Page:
Legislation that would reduce payments to cyber charter schools has been introduced in the state House. The Pennsylvania Families for Public Cyber Schools will rally May 13 on the steps of the state Capitol to highlight cyber school needs.
One of the state's first cyber schools opened in 2000 in Midland, Beaver County. Now called the Pennsylvania Cyber Charter School, it has 7,500 students from most school districts in the state.
Nick Trombetta, CEO and founder, said that at one point as many as 75 percent of school districts refused to pay for their students, but now that is down to about half. In those districts, the schools file with the state, which ultimately takes the fees out of school district subsidies.
The state Department of Education makes deductions from subsidies of about 250 of the state's 501 school districts for payments to about 30 charter schools, according to spokesman Michael Race.
Dr. Trombetta said in some districts charter schools are "embraced as godsends and in other cases they're dreaded, they're looked down upon" by school district leaders.
"The fact is we exist," he said. "The important thing is we serve families who need and want the service."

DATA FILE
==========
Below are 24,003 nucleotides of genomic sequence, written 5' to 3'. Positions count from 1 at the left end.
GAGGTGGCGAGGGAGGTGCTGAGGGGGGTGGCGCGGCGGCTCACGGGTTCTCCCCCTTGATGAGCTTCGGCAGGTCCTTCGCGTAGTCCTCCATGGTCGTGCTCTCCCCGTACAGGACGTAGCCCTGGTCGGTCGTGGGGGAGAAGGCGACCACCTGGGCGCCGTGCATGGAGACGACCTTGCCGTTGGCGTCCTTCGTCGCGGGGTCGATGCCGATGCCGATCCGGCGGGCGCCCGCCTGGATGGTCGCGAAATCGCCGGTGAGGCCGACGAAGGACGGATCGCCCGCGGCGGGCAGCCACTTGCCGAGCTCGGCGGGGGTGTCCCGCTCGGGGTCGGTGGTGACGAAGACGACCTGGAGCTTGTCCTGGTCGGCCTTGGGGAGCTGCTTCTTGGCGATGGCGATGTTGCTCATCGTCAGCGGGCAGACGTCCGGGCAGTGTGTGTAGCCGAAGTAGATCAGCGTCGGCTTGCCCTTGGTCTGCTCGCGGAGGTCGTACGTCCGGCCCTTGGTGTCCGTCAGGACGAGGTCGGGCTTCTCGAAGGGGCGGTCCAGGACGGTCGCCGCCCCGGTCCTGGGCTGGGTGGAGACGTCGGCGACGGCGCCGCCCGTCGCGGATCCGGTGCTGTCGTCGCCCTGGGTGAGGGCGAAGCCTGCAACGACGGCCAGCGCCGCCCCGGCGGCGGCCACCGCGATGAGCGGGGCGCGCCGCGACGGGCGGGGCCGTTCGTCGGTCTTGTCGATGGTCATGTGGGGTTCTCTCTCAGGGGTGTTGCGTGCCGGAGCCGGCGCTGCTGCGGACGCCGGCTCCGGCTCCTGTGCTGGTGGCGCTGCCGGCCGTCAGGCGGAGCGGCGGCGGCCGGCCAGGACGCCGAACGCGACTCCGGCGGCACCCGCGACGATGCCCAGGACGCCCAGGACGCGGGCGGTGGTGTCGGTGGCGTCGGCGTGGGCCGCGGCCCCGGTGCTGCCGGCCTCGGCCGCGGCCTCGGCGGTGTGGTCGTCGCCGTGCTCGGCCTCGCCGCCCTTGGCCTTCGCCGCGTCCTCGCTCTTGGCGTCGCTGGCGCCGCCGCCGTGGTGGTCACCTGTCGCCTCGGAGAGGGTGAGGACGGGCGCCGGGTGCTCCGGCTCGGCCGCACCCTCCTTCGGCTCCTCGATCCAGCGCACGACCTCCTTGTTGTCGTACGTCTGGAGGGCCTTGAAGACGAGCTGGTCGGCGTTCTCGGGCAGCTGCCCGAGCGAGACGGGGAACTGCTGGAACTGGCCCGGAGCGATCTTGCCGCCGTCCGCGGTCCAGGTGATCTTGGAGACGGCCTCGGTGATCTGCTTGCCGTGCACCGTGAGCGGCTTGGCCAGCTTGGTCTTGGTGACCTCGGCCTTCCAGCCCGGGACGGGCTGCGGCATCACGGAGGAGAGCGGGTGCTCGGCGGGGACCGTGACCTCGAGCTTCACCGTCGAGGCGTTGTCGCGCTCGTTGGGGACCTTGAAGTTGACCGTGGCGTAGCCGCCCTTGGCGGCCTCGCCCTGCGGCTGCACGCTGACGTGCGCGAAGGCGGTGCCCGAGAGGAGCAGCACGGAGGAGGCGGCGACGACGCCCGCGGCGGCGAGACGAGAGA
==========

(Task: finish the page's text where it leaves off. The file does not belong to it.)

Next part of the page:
Dr. Daniels said charter schools are held accountable for results, and seven in Pennsylvania have closed.
He thinks the competition is good for both regular and charter schools, likening it to competition among airlines.
Jeremy Resnick, executive director and a founder of Propel Schools, which operates four charter schools and will open a high school this fall, has been involved in the charter school movement since before the law was passed, first directing the Charter School Project at Duquesne University and then helping to found Northside Urban Pathways.
He said some school districts have adopted full-day kindergarten after a charter school did so, and online learning in traditional schools has increased because of cyber charters.
"People may have mixed feelings about cyber schools, but that's clearly an innovation being led by charter schools," he said.
Nationwide, charter schools have "shaken things up to some degree," said Jeffrey Henig, professor of political science and education at Columbia University and author of "Spin Cycle," a book on how research is used in charter school policy debates.
Dr. Henig said the quality of charter schools varies widely nationwide and that research on their success is "very mixed."
While some individual schools are doing well, he said, "charter schools are certainly not surpassing in the aggregate traditional public schools. There's a slight evidence they may be doing better the longer they're around."
First Published April 28, 2008 12:00 am